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Editor’s note: Michael Ackley’s columns may include satire and parody based on current events, and thus mix fact with fiction. He assumes informed readers will be able to tell which is which.

Congress shall make no law respecting an establishment of religion … United States Constitution, First Amendment.

The Freedom from Religion Foundation, wielding the opening independent clause of the First Amendment like a cudgel, is threatening to sue the County of Henderson, Texas, over the display of a nativity scene in the county seat’s courthouse square.

The foundation has it all wrong. First of all it calls the display “large.” We’ve seen bigger scenes – featuring live, barnyard animals – on the front lawns of suburban homes. The FFRF compounds this gross misconception by assuming the display depicts Jesus Christ and family. We’ve seen photos of the Texas scene, and there is nothing to indicate its lumpy plaster infant is supposed to be the Christ child.

Furthermore, nobody depicted looks even a little bit Jewish. The group might well constitute a family of Caucasians in dwelling in the Great American Desert. The overdressed fellows with packages in hand could be doting uncles, and a winged figure, with what looks like a golden shopping list, could be a refugee from a costume party.

On the other hand, the scene does include a fiberglass camel and donkey, which may imply some kind of Semite connection. And, as the mother figure is wearing the hijab, you may as well assume this is Bedouin family and that’s homely little Ahmed lying there.

But let’s say the Texas display really is intended to depict Jesus, Mary, Joseph, a shepherd and a couple of the wise men. Why assume this has anything to do with religion? Maybe the good citizens of Athens, the seat of Henderson County, noting that Dec. 25 is the day traditionally calendared as Christ’s natal day, simply wish to recognize an influential historical figure.

Certainly Jesus Christ was a historical figure, and just as certainly His moral teachings were of the greatest influence in the molding of our republic and its laws. Placing his effigy in the courthouse square no more establishes a religion than the erection of statues of Jefferson or Lincoln. In fact, we recently unveiled the statue of another moral and political leader in Washington, D.C. The FFRF didn’t object to this monumental depiction of Martin Luther King Jr., and King was a Christian minister.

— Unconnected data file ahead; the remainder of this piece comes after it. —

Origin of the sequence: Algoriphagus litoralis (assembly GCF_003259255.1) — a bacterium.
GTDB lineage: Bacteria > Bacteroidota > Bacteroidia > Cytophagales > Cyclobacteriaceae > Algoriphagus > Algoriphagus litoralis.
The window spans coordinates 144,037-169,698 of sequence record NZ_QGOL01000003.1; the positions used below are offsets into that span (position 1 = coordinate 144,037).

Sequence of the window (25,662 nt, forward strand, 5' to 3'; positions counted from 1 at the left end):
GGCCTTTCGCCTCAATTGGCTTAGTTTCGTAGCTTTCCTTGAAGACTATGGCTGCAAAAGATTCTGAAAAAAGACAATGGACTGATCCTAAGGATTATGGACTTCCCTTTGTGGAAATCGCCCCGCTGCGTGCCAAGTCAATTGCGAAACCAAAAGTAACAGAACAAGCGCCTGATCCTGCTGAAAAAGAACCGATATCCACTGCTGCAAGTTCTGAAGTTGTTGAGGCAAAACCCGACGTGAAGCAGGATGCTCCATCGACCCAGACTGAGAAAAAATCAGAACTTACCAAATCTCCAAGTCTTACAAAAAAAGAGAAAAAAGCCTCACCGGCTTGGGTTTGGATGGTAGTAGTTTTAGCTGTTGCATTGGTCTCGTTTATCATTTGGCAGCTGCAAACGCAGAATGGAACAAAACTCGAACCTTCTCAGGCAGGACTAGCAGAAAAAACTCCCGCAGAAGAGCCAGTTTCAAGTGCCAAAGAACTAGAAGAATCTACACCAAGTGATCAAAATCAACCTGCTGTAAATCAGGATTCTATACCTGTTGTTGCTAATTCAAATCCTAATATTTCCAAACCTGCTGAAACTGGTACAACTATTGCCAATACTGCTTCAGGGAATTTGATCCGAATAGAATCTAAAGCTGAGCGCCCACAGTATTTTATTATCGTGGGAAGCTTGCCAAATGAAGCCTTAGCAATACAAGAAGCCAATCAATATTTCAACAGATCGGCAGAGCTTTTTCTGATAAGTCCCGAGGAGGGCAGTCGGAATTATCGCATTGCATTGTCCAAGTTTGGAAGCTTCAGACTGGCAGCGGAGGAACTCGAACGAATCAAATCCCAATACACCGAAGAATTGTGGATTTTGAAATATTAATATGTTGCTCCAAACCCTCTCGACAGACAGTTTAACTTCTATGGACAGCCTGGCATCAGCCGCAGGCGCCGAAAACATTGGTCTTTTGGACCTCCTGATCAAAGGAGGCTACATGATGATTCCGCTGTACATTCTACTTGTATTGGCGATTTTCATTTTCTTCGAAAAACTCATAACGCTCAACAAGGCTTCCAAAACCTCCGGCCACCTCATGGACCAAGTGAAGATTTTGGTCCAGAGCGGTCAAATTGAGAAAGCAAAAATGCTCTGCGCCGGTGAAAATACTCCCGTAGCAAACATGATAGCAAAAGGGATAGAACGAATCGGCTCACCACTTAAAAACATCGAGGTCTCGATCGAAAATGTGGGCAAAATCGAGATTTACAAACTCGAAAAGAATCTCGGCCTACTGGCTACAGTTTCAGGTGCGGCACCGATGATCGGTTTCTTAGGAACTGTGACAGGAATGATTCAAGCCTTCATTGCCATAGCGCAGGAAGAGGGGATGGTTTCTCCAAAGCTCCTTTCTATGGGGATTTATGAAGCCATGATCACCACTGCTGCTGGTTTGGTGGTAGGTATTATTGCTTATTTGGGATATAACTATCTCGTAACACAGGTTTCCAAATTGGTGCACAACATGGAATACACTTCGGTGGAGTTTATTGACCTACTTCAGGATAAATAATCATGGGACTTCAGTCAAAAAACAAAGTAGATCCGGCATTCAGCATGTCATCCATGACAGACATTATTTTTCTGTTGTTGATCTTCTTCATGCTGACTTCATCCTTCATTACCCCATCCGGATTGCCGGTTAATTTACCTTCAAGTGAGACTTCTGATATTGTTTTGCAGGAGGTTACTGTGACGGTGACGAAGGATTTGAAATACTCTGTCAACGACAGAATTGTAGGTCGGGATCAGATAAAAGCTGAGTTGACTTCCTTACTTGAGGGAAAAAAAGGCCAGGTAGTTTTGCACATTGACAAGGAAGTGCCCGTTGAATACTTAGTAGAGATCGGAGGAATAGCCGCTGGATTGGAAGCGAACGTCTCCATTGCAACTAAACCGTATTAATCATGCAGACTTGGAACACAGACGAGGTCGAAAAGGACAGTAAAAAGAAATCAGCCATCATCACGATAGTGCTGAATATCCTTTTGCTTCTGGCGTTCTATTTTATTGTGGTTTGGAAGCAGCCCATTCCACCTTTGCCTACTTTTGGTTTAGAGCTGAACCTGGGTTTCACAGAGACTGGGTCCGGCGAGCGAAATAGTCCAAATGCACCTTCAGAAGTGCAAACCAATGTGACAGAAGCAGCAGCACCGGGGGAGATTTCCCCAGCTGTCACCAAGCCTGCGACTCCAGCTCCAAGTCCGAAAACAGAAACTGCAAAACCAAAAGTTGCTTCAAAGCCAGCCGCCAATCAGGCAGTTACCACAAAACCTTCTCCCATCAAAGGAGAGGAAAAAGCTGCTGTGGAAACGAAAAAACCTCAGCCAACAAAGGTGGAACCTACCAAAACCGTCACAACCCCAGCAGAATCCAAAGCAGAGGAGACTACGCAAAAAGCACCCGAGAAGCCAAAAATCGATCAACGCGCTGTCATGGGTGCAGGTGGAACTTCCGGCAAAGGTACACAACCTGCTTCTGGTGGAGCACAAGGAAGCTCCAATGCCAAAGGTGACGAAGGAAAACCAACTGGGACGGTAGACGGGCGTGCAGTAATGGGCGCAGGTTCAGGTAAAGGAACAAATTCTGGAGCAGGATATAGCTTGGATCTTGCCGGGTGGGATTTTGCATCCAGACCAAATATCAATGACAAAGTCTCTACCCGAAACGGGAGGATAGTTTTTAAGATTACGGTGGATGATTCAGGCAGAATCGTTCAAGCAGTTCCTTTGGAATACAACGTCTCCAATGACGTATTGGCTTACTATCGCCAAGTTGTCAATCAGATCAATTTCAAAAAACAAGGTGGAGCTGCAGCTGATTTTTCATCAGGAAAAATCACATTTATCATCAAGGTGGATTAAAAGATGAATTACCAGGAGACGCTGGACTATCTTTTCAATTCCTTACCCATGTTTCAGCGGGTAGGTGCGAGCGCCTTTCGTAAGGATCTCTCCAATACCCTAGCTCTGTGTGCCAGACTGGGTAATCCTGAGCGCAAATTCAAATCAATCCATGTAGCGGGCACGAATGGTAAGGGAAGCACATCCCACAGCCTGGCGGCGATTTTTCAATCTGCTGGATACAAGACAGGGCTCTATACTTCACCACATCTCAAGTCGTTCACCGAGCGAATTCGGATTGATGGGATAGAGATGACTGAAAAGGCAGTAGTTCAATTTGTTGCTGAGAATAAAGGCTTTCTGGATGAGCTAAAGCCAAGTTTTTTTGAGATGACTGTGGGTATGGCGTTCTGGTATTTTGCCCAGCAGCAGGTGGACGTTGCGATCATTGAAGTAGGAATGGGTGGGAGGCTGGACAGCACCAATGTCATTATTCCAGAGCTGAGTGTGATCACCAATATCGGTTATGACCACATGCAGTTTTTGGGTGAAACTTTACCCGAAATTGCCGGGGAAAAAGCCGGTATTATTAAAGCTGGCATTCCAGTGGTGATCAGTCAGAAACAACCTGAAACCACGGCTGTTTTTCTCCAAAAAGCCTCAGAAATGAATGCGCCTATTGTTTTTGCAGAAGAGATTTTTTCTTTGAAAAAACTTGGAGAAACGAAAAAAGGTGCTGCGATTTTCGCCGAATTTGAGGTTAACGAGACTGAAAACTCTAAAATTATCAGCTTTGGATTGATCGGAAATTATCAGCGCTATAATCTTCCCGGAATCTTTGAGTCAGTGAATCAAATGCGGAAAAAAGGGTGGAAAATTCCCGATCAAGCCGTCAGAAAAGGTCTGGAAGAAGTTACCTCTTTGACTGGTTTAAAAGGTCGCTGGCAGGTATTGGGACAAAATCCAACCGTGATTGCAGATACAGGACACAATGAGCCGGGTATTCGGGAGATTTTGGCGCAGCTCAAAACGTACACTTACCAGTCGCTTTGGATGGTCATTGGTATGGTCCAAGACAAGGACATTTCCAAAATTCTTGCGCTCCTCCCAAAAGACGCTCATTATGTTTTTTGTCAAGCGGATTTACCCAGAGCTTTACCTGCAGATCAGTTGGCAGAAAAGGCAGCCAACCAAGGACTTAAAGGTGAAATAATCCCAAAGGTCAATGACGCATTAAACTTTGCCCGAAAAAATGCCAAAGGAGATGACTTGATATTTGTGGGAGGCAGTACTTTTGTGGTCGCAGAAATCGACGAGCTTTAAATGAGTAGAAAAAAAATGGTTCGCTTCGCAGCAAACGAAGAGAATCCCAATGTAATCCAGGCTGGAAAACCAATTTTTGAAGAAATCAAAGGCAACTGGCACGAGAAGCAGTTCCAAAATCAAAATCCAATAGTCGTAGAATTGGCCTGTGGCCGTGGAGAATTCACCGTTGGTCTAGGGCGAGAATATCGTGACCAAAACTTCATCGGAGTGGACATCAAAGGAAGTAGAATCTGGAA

If there’s no objection to a public display honoring this Christian minister, why object to a public display honoring the Christian minister?

The FFRF declares, “It is irrefutable that the crèche is a religious, Christian symbol. … Allowing the display of an inherently Christian message on government property unmistakably sends the message that Henderson County and the City of Athens endorse the religious beliefs embodied in the display.”

So let us agree the display honors Jesus Christ and the teachings that informed our country’s founding documents. But does it establish a religion? We think not.

Then the FFRF says, “Once the government enters into the religion business, conferring endorsement and preference for some religions over others, it strikes a blow at religious liberty, forcing taxpayers of all faiths and of no religion to support a particular expression of worship.”

We’d argue that reverence and worship are not the same thing, and any rational person ought to revere Jesus Christ for his contributions to civilization. We know Jews, Muslims, Buddhists and other non-Christians who would agree.

However, respecting the FFRF, we aren’t dealing with rational people. This same, Madison, Wis., based outfit, making similar objections to a nativity scene in Elmwood City, Pa., wants a banner hoisted on public property that reads: “At this season of the Winter Solstice, LET REASON PREVAIL. There are no gods, no devils, no angels, no heaven or hell. There is only our natural world. Religion is but myth and superstition that hardens hearts and enslaves minds.”

Well, that would be a purely religious message and highly questionable under the First Amendment. However, if the FFRF were to suggest a display memorializing the birthday of an atheist who has contributed as greatly to civilization as Jesus Christ, the nomination should be given due consideration. However, nobody comes immediately to mind.

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